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Horizontal acceleration of a person

  1. Dec 13, 2011 #1
    Let's say that an athletic person of average height (1.75 m) and weight (75 kg) is strapped by the feet to a small motorized board. How would one go about calculating the maximum acceleration the person can sustain without falling backwards?

    There is no wind and the air density is at sea level.
  2. jcsd
  3. Dec 13, 2011 #2


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    The question doesn't really work. If the acceleration starts slow enough, they can just lean forward until they are near horizontal and get crushed by their own weight due to the g-force.
  4. Dec 13, 2011 #3
    In addition to post#2, the coefficient of fricion between feet and board must in some way be specified...unless that "curl toes and hang ten".

    Ginger: maybe you are thinking about tensing muscles to offset the tipping?? That's a really tough question to ask as it's biological and physics....and could depend as well on the length of their feet and the location of their leg with respect to both ends.
  5. Dec 14, 2011 #4
    If, however you assume foot and the board as a joint (so only rotation), then there is a moment. The axis of rotation is the joint, the distance is the y-coordinate of the center of mass. From Newton's second law:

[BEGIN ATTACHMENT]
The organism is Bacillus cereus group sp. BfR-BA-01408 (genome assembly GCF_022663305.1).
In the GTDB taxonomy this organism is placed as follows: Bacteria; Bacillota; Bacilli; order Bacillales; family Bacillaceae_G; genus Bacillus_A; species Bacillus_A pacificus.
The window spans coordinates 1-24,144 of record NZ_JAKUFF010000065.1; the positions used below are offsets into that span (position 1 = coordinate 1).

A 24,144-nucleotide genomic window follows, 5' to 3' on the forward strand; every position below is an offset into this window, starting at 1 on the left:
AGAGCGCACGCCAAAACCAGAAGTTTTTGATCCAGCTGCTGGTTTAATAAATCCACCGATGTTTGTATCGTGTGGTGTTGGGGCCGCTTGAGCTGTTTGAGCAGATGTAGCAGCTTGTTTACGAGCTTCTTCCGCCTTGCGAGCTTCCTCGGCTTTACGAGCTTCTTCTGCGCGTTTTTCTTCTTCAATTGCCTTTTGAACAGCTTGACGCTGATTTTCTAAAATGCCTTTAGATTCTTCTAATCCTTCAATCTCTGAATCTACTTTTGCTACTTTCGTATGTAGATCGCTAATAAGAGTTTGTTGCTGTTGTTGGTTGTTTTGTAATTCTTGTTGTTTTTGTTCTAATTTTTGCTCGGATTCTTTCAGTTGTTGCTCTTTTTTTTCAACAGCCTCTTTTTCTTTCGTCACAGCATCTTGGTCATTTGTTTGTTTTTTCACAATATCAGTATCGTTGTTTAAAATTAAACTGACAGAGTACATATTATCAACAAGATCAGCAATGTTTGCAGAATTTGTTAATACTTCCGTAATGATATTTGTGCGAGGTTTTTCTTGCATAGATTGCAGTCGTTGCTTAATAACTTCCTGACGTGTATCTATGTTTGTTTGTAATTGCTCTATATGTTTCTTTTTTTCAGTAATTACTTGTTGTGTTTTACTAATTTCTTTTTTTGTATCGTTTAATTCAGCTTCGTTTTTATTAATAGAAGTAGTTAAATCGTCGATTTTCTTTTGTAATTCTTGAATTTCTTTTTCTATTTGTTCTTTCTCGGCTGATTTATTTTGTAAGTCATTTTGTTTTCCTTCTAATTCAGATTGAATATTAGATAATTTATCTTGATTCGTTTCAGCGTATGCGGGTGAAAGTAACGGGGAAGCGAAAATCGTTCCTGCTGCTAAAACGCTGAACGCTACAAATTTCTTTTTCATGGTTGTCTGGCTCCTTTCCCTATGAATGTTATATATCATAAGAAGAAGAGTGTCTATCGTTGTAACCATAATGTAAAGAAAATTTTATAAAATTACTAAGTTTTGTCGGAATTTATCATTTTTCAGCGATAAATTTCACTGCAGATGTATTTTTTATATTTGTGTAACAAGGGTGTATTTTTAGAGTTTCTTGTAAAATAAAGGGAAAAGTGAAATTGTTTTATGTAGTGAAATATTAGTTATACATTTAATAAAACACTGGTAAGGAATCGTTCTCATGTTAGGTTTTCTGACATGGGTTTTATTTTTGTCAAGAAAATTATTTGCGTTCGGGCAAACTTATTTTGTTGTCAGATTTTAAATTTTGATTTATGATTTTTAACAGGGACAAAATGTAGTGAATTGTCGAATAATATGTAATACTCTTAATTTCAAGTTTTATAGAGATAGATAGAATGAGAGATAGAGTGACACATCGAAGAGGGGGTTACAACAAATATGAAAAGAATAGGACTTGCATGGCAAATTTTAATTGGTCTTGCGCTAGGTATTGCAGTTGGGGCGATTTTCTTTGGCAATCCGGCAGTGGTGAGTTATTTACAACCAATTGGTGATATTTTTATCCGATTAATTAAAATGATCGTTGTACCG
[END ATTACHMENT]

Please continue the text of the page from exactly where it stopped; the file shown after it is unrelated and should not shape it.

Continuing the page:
rxF=rxma => M = mr^2 thetaDoubleDot

    How you proceed from this point depends on how you model the problem. You can, for instance, assume that there is a maximum resistance moment from the ground that, when surpassed, will make the object (human) fall.

    A more realistic way to model it would be to consider a rectangle with a center of mass. There is a maximum angle after which the rectangle will fall over. You can calculate this angle if you consider a line that originates from the point of rotation (so one corner of the rectangle), and that is perpendicular to your surface. If the center of mass goes beyond this line, the rectangle will fall over.

    From Newton's law you have a differential equation of motion for your problem, so you can get the angle as a function of acceleration (angle comes into play from the y-coordinate of the "r" vector).

    Depending on the initial conditions, you can derive from that the acceleration that causes you to reach that maximum angle.
  6. Dec 14, 2011 #5


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    If what you are asking is how much pushing force a human could take before falling over then you would need to find out the strength of all the relevant muscles. As a starting point here is a paper discussing the testing methods for isokinetic testing of the ankle (disclosure: I haven't read more than the abstract).
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